6. Lisa Aiken, PhD has written a superb book entitled “The Baal Teshuvah Survival Guide” which offers approaches to these and other issues facing the BT as well as FFBs in their understanding of BTs. I think that it is must reading on this and similar issues.

  7. What about relatives who speak crude, disgusting, obscene words at least 200 times a day every day, and can not speak for more than 30 seconds without nivul peh? This is in addition to very frequent: screaming, insults, onaas devarim, lashon hara, kefira, insulting Torah scholars, etc, etc?

    Some relationships are not worth maintaining. Sometimes the only way is to stay far away, forever.

  8. The BT is leading a DIFFERENT life than the non-observant friend or relative.

    The BT is leading a BETTER life than the BT formerly led.

  9. I am very grateful that most of our (me and my wife) families and friends have fallen into category 1 (This includes all the Grandparents B”H) Some 2s have moved into category 1, and some 1s have taken on mitzvahs!!! I don’t really deal with the rigid 2s so much except for large family events (rare) and some friends have faded from view (sad, but it probably would have happened anyway with our move 8 years ago)

  10. AJ, in your experience, do you find the majority of people falling into 1) or 2) or evenly divided?

  11. One thing I notice about the observant vs non-observant conversation are that there are AT LEAST two types:

    1) The not-so-interested for themselves but genuinely curious – although they feel things like Shabbos, Kashurus, etc seem restictive, you can really have a constructive conversation with them and they are open to considering your viewpoint. (it is pretty good when friends and family fall here)

    2) The anti-observant – these conversations are often tinged with anger and resentment (they often have blogs as well) with the person just waiting to shoot your point down and most conversations here are a waste of time. It usually becomes clear which type you are talking to pretty fast and disengagement is a good strategy.

  12. Remember that to the BT’s family, the BT is the one who has changed. The BT doesn’t have to justify his or her lifestyle, but it’s natural for the relatives to be surprised by the changes, and to make some tactless comments.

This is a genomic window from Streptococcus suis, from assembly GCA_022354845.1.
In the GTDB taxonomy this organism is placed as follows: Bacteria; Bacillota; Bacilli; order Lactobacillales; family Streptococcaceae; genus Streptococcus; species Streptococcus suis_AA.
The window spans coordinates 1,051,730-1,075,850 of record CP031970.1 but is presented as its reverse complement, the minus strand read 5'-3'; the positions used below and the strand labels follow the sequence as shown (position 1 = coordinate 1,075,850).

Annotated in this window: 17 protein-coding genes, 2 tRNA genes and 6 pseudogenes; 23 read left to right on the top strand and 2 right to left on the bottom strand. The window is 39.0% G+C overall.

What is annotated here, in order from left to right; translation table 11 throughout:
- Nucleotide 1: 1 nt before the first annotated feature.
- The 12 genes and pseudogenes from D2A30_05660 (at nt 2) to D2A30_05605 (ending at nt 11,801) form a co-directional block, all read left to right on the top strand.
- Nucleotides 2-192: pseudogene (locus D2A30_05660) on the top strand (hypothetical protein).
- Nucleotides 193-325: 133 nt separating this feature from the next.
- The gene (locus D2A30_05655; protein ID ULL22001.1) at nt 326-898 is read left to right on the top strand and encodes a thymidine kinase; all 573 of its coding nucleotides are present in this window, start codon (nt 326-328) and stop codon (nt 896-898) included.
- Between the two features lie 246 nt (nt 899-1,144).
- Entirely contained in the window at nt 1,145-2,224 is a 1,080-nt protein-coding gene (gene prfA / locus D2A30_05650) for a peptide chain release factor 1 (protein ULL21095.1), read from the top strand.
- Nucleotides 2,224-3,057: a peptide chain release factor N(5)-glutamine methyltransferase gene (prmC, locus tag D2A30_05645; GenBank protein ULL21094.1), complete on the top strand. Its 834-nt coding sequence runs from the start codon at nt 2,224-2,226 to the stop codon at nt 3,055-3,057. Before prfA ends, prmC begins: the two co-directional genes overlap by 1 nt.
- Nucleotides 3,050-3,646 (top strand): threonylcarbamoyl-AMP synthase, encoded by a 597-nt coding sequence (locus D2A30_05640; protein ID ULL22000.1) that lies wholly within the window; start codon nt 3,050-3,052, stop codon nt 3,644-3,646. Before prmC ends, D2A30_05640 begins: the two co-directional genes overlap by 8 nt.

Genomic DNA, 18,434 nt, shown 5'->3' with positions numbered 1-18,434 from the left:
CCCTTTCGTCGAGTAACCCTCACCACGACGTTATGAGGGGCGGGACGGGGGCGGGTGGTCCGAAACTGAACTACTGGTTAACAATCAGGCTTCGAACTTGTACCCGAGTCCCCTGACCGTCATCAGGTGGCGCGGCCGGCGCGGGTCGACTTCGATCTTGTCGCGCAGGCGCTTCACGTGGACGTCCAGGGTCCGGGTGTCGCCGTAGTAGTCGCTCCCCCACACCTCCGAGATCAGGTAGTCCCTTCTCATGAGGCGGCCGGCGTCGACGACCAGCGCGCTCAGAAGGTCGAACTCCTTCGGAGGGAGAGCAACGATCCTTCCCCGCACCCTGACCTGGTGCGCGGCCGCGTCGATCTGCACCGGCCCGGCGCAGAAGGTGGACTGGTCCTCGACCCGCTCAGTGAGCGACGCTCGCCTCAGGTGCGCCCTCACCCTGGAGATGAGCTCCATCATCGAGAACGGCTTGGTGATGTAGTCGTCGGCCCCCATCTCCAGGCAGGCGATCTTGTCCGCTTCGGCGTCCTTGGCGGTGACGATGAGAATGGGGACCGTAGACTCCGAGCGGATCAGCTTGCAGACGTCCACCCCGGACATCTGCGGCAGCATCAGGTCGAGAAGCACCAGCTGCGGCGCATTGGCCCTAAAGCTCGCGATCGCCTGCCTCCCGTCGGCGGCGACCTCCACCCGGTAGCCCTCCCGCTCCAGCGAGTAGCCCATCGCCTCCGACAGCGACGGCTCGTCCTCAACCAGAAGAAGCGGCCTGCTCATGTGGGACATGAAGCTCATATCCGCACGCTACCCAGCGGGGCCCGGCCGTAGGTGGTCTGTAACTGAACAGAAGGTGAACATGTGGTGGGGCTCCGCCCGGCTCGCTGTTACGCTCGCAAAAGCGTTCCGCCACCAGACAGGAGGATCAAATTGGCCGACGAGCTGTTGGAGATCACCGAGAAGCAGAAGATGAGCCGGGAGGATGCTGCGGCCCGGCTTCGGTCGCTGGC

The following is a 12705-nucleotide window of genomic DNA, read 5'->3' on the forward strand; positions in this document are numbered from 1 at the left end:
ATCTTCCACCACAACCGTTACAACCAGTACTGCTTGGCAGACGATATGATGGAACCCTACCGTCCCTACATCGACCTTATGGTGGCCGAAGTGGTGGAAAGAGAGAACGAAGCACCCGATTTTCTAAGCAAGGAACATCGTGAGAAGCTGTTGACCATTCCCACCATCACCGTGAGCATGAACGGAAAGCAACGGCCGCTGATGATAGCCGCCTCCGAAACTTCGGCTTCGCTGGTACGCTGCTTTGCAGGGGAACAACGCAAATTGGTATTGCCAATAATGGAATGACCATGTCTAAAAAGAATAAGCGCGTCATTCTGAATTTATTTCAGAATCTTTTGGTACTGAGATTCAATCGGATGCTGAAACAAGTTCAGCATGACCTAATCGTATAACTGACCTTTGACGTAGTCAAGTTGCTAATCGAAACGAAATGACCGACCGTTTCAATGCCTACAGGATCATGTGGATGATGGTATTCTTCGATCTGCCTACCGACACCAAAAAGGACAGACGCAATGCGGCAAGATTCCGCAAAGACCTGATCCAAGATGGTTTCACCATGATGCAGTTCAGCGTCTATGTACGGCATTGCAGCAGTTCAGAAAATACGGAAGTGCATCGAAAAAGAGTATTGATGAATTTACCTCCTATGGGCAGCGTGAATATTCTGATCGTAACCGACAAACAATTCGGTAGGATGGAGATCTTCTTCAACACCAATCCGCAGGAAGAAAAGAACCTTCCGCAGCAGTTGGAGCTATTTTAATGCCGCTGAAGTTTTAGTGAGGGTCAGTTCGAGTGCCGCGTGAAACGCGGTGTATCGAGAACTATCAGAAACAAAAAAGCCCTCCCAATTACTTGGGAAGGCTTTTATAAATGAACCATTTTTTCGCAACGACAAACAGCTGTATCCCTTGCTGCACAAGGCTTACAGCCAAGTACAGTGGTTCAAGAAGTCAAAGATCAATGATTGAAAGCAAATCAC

And it’s often difficult for recent BTs to moderate their responses.

    You would love them to perform an occasional mitzvah here and there.
    – They think you are out to convert them to Orthodoxy.

    Well, at some level, isn’t it true that the BT would like to convert them to Orthodoxy?

    – You’re happy that you have found a Torah observant way of life.
    – They think that you think that you’re better than them.

    In many cases, isn’t this true as well? Doesn’t the BT feel that he or she is living a better life than the non-frum relative? And is every frum Jew on the level not to feel superior to the non-frum?

  13. Picture a conversation between two non-observant friends or relatives. I will call them A and B.

    A: “I adhere to a very strict diet: low fat, low carbs, low sugar.”
    B: “Wow. You have incredible will-power.”

    A: “Every Saturday morning the guys and I play football in the park, and then we go out for beers.”
    B: “You must really enjoy the cameraderie.”

    A: “I get up every morning 2 hours before work to jog and to exercise at the gym.”
    B: “I admire your discipline.”

    Now picture a conversation between a frum Jew and a non-frum friend or relative:

    A: “I adhere to a strictly Kosher diet.”
    B: “What do you mean, you can’t eat my cooking??!!”

    A: “Every Saturday I pray with my community in the synagogue. Then we go to each other’s homes for a delicious meal with family and friends.”
    B: “How can you give up your weekends that way???!!!”

    A: “I get up every morning 2 hours before work to study and pray.”
    B: “You are a religious fanatic.”

    Of course, I am exaggerating, and I don’t mean to imply that all interactions with non-observant friends and relatives are this black-and-white or this adversarial, G-d forbid. However, I am amazed at how often the values of diversity, tolerance, multiculturalism, coexistence, etc. that so many non-frum Jews advocate seem to go out the window when dealing with frum friends and family.